Theoretical physicists have proposed a new form of matter called “superfluid quasicrystal”


Matter isn’t just limited to the solid, liquid, and gaseous forms you’re familiar with. It also takes other forms, such as the plasma in the Sun or your plasma TV. In a ScienceDaily article, a new Dallas-based study has proposed a new form of matter called “superfluid quasicrystal.”

A superfluid is a very rare state of matter with appropriately weird behavior. Examples of this exotic matter are created by lowering the temperature of an element, such as helium, to an extreme degree.

Superfluids have no viscosity and are therefore unaffected by friction. They will keep flowing across a surface without losing speed or energy. (Related: One step closer to stable fusion reactors: Scientists have created “quantum ball lightning” in the lab.)

Quasicrystals, on the other hand, are materials whose atoms are arranged in a crystalline structure. But whereas normal crystals have a pattern to their structure, quasicrystals do not follow “periodic” arrangement.

It stands to follow that a superfluid quasicrystal would combine the properties of these two very different types of matter. But is it possible?

A research team from the University of Texas at Dallas (UTD) seems to think so. In their recently released paper, they theorized a new form of matter that combined the properties of superfluids and quasicrystals, complete with a possible way to make it.

Quantum physics allows for supersolids, so why not superliquid quasicrystals?

Dr. Chuanwei Zhang teaches physics at the School of Natural Sciences and Mathematics. He served as the corresponding author of the study, which is not the first to propose the idea of matter acting like two different things altogether.

Get more news like this without being censored: Get the Natural News app for your mobile devices. Enjoy uncensored news, lab test results, videos, podcasts and more. Bypass all the unfair censorship by Google, Facebook, YouTube and Twitter. Get your daily news and videos directly from the source! Download here.

Five decades ago, researchers theorized the existence of supersolids, which possessed the properties of a superfluid and a solid crystal. It was only in recent times that the exotic matter was finally created by a team of Massachussetts Institute of Technology (MIT) researchers.

Zhang explained that physics is very strict about the properties exhibited by each form of matter. A solid cannot act like a liquid, and vice versa.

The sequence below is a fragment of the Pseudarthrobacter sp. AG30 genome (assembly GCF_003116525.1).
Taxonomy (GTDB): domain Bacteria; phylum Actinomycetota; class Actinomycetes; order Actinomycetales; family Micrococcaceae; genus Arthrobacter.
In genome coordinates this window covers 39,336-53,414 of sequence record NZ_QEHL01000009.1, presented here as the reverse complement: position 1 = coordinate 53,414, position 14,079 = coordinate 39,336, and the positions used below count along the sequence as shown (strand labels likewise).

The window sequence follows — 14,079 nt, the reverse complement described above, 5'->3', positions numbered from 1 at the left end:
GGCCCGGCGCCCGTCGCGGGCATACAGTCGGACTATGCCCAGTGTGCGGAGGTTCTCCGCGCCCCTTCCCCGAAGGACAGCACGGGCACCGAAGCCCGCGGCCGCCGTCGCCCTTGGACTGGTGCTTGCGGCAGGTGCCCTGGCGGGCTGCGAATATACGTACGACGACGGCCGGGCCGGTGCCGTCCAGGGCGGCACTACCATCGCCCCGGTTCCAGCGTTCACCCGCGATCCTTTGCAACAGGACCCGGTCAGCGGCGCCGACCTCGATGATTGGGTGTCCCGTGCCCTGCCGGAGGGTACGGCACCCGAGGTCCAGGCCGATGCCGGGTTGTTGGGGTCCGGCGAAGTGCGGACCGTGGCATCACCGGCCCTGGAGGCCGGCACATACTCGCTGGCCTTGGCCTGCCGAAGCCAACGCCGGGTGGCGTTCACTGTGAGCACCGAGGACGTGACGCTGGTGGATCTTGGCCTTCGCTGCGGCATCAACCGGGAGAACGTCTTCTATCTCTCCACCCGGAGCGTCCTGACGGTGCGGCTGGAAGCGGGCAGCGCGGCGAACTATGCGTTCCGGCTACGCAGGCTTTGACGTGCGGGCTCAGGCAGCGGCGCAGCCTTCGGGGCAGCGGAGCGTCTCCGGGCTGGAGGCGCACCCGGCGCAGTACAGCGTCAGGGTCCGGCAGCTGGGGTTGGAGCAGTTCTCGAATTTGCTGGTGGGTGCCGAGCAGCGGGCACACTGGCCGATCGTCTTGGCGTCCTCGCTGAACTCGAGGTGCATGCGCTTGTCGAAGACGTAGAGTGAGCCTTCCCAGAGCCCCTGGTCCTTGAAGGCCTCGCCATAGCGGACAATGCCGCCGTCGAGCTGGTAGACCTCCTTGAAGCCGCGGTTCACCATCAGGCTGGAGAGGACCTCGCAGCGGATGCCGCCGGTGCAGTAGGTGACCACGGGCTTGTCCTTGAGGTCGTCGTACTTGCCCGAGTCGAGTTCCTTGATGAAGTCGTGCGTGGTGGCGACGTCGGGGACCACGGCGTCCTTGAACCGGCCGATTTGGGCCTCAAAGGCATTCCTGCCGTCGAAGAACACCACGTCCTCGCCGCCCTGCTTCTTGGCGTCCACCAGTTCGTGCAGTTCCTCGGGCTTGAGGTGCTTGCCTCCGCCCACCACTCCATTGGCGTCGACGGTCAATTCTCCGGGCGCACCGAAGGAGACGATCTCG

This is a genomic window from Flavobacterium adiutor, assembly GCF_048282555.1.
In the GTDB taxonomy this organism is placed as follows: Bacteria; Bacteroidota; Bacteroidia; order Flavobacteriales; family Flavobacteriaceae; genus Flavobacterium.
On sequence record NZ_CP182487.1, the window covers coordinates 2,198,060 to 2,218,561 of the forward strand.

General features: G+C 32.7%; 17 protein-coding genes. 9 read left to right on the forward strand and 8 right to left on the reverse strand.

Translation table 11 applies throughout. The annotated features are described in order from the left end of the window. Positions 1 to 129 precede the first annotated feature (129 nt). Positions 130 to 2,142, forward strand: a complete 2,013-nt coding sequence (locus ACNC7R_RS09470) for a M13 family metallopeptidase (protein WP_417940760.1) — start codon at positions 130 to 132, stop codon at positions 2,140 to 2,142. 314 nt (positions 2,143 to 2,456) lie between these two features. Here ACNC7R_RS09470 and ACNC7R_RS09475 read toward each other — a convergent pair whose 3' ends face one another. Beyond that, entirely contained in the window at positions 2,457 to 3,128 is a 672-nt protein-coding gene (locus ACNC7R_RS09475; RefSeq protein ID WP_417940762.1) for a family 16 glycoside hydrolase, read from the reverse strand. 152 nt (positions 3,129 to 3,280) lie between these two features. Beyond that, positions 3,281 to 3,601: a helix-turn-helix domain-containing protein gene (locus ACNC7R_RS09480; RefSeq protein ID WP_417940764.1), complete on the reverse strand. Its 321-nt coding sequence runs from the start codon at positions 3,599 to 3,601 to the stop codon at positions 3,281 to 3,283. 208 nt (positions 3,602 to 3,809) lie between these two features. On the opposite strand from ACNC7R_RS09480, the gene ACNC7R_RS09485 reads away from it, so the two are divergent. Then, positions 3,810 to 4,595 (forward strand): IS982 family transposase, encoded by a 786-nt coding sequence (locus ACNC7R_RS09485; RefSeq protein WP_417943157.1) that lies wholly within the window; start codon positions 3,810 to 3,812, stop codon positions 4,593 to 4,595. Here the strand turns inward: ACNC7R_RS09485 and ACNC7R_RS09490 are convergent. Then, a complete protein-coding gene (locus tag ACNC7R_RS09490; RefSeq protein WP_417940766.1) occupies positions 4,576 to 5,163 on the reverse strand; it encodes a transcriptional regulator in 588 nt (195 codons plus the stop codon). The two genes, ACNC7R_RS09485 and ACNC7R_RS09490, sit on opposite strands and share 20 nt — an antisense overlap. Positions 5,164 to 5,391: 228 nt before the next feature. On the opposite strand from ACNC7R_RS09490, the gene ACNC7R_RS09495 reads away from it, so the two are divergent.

Quantum physics, however, is much more lenient than normal physics. It’s why supersolids exist, because quantum physics allows for the existence of a frictionless fluid with periodically arranged atoms.

Since supersolids existed, the UTD researchers reasoned that superliquid quasicrystals should also be a thing. In their paper, they propose the existence of a material with a non-periodic crystal-like structure that can flow nonstop.

UTD researchers promise world’s first superliquid quasicrystal in just one or two years

Fortunately, creating superliquid quasicrystals won’t require a radical new approach. Zhang suggested a laboratory set-up similar to the one used by the MIT team to produce the first supersolid in 2017.

“The good news is, we shouldn’t have to invent any new technology to actually make this material. It basically involves shooting lasers at a Bose-Einstein condensate,” he said regarding their set-up.

Bose-Einstein condensates (BECs) are yet another form of exotic matter. Like supersolids, they are formed at extremely cold temperatures. Unlike the recently discovered form of matter, BECs are very dense.

The study’s lead author, physics student Junpeng Hou, believed that creating superliquid quasicrystals would be less challenging than making new supersolids. In his estimate, his team could produce the world’s first example as early as 2019 or 2020.

Furthermore, he said the technique could be refined to create even more forms of quantum matter. A superliquid quasicrystal will have a minimum of five-fold rotational symmetry, or radial symmetry as biologists call it.

Hou suggested that the technique could achieve as much as seven-fold rotational symmetry.

If you’d like to read more articles about future scientific developments, visit FutureScienceNews.com.

Sources include:

ScienceDaily.com

Journals.APS.org

News.MIT.edu



Comments
comments powered by Disqus

RECENT NEWS & ARTICLES